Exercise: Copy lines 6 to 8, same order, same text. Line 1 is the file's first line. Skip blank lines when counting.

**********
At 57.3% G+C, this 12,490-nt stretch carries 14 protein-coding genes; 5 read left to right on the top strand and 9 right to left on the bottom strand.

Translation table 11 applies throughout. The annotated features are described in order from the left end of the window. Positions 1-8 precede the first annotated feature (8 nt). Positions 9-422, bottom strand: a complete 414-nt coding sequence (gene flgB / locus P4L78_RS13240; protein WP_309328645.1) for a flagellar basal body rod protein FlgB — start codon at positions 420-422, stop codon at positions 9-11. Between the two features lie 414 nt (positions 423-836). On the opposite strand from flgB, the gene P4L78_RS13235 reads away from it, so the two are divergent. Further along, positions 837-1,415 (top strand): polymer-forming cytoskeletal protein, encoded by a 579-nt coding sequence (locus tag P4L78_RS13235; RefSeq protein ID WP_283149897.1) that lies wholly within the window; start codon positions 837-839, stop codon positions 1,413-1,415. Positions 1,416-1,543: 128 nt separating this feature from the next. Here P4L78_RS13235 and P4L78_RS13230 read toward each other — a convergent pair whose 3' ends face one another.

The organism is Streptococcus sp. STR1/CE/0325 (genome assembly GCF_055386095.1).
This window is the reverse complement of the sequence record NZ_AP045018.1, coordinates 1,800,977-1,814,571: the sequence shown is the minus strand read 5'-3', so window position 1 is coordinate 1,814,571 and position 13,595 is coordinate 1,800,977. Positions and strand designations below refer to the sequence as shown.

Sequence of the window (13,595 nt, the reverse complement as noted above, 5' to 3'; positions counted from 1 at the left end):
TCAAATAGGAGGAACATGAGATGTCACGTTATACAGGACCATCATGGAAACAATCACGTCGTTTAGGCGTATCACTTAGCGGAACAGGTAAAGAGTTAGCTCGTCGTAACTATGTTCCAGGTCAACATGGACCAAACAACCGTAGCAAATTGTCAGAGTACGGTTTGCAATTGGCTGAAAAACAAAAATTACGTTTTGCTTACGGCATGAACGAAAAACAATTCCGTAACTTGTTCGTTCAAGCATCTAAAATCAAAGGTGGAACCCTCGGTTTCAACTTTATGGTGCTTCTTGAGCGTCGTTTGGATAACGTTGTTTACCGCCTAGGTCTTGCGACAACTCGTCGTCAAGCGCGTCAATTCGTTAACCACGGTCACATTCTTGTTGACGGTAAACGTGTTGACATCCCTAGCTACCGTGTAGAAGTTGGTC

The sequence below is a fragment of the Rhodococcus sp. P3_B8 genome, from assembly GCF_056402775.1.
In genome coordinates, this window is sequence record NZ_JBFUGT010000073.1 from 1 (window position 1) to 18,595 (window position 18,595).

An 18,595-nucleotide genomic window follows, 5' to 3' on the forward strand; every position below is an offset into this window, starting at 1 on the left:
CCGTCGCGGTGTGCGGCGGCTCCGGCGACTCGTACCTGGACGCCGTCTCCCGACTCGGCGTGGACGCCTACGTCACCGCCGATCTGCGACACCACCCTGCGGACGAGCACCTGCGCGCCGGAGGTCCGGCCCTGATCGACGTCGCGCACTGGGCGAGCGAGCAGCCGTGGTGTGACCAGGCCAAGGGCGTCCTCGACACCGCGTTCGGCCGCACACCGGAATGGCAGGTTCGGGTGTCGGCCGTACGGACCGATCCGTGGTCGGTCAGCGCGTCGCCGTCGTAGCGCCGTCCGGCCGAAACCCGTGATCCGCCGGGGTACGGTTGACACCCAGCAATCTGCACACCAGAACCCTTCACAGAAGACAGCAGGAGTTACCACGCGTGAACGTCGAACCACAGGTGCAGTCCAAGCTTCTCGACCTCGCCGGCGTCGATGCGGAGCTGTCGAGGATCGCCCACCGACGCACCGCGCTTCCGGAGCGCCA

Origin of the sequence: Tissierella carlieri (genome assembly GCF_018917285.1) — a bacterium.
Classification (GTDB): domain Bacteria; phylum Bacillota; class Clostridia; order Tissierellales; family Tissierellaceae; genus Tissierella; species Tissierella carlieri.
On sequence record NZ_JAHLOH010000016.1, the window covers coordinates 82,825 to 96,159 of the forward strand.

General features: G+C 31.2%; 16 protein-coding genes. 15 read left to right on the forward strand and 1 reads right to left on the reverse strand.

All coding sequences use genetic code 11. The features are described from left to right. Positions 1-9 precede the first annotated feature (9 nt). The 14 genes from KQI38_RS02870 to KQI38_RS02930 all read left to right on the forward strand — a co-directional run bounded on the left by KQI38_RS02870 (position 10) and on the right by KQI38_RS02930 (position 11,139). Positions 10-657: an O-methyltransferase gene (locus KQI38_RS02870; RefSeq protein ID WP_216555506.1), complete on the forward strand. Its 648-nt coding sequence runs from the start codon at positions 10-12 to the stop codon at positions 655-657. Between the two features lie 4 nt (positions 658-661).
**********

TCAAATAGGAGGAACATGAGATGTCACGTTATACAGGACCATCATGGAAACAATCACGTCGTTTAGGCGTATCACTTAGCGGAACAGGTAAAGAGTTAGCTCGTCGTAACTATGTTCCAGGTCAACATGGACCAAACAACCGTAGCAAATTGTCAGAGTACGGTTTGCAATTGGCTGAAAAACAAAAATTACGTTTTGCTTACGGCATGAACGAAAAACAATTCCGTAACTTGTTCGTTCAAGCATCTAAAATCAAAGGTGGAACCCTCGGTTTCAACTTTATGGTGCTTCTTGAGCGTCGTTTGGATAACGTTGTTTACCGCCTAGGTCTTGCGACAACTCGTCGTCAAGCGCGTCAATTCGTTAACCACGGTCACATTCTTGTTGACGGTAAACGTGTTGACATCCCTAGCTACCGTGTAGAAGTTGGTC

The sequence below is a fragment of the Rhodococcus sp. P3_B8 genome, from assembly GCF_056402775.1.
In genome coordinates, this window is sequence record NZ_JBFUGT010000073.1 from 1 (window position 1) to 18,595 (window position 18,595).